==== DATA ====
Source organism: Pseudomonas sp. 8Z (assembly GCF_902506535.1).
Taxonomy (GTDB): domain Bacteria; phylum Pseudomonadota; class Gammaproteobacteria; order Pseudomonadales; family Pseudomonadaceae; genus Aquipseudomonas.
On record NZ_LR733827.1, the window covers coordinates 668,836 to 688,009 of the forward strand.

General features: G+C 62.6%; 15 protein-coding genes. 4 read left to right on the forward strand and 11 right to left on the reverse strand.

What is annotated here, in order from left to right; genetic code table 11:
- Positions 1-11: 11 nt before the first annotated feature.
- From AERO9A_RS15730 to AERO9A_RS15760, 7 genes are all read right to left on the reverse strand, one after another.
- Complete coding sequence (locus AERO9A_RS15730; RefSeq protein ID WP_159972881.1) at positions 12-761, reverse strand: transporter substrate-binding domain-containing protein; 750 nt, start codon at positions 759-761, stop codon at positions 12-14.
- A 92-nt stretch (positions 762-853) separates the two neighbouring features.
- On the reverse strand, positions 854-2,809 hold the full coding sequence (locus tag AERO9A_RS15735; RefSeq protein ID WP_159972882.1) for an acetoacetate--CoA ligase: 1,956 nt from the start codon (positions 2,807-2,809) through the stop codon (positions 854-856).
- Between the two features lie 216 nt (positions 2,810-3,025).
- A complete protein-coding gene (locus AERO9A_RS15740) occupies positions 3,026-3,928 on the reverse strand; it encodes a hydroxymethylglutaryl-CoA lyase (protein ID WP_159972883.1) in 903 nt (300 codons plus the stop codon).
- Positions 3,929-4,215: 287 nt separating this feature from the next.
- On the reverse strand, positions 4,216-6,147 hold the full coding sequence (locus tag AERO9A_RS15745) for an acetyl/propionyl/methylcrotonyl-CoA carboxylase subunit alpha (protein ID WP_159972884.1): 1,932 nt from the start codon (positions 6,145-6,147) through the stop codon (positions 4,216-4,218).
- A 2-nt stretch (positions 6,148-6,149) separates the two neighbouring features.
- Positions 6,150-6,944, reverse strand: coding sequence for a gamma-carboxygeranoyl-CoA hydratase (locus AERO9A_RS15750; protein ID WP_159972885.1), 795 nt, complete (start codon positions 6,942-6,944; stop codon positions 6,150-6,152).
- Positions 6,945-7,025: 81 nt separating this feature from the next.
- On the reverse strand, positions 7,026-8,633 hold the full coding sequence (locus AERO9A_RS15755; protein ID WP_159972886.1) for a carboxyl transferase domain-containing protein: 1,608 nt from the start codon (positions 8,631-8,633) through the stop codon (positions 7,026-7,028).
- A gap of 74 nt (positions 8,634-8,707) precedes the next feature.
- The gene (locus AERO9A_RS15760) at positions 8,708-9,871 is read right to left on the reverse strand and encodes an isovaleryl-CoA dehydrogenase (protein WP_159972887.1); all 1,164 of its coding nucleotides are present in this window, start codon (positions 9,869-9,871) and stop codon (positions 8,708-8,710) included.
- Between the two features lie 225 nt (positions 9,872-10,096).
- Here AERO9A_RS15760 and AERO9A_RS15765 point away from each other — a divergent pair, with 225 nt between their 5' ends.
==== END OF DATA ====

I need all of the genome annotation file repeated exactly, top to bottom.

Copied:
Source organism: Pseudomonas sp. 8Z (assembly GCF_902506535.1).
Taxonomy (GTDB): domain Bacteria; phylum Pseudomonadota; class Gammaproteobacteria; order Pseudomonadales; family Pseudomonadaceae; genus Aquipseudomonas.
On record NZ_LR733827.1, the window covers coordinates 668,836 to 688,009 of the forward strand.

General features: G+C 62.6%; 15 protein-coding genes. 4 read left to right on the forward strand and 11 right to left on the reverse strand.

What is annotated here, in order from left to right; genetic code table 11:
- Positions 1-11: 11 nt before the first annotated feature.
- From AERO9A_RS15730 to AERO9A_RS15760, 7 genes are all read right to left on the reverse strand, one after another.
- Complete coding sequence (locus AERO9A_RS15730; RefSeq protein ID WP_159972881.1) at positions 12-761, reverse strand: transporter substrate-binding domain-containing protein; 750 nt, start codon at positions 759-761, stop codon at positions 12-14.
- A 92-nt stretch (positions 762-853) separates the two neighbouring features.
- On the reverse strand, positions 854-2,809 hold the full coding sequence (locus tag AERO9A_RS15735; RefSeq protein ID WP_159972882.1) for an acetoacetate--CoA ligase: 1,956 nt from the start codon (positions 2,807-2,809) through the stop codon (positions 854-856).
- Between the two features lie 216 nt (positions 2,810-3,025).
- A complete protein-coding gene (locus AERO9A_RS15740) occupies positions 3,026-3,928 on the reverse strand; it encodes a hydroxymethylglutaryl-CoA lyase (protein ID WP_159972883.1) in 903 nt (300 codons plus the stop codon).
- Positions 3,929-4,215: 287 nt separating this feature from the next.
- On the reverse strand, positions 4,216-6,147 hold the full coding sequence (locus tag AERO9A_RS15745) for an acetyl/propionyl/methylcrotonyl-CoA carboxylase subunit alpha (protein ID WP_159972884.1): 1,932 nt from the start codon (positions 6,145-6,147) through the stop codon (positions 4,216-4,218).
- A 2-nt stretch (positions 6,148-6,149) separates the two neighbouring features.
- Positions 6,150-6,944, reverse strand: coding sequence for a gamma-carboxygeranoyl-CoA hydratase (locus AERO9A_RS15750; protein ID WP_159972885.1), 795 nt, complete (start codon positions 6,942-6,944; stop codon positions 6,150-6,152).
- Positions 6,945-7,025: 81 nt separating this feature from the next.
- On the reverse strand, positions 7,026-8,633 hold the full coding sequence (locus AERO9A_RS15755; protein ID WP_159972886.1) for a carboxyl transferase domain-containing protein: 1,608 nt from the start codon (positions 8,631-8,633) through the stop codon (positions 7,026-7,028).
- A gap of 74 nt (positions 8,634-8,707) precedes the next feature.
- The gene (locus AERO9A_RS15760) at positions 8,708-9,871 is read right to left on the reverse strand and encodes an isovaleryl-CoA dehydrogenase (protein WP_159972887.1); all 1,164 of its coding nucleotides are present in this window, start codon (positions 9,869-9,871) and stop codon (positions 8,708-8,710) included.
- Between the two features lie 225 nt (positions 9,872-10,096).
- Here AERO9A_RS15760 and AERO9A_RS15765 point away from each other — a divergent pair, with 225 nt between their 5' ends.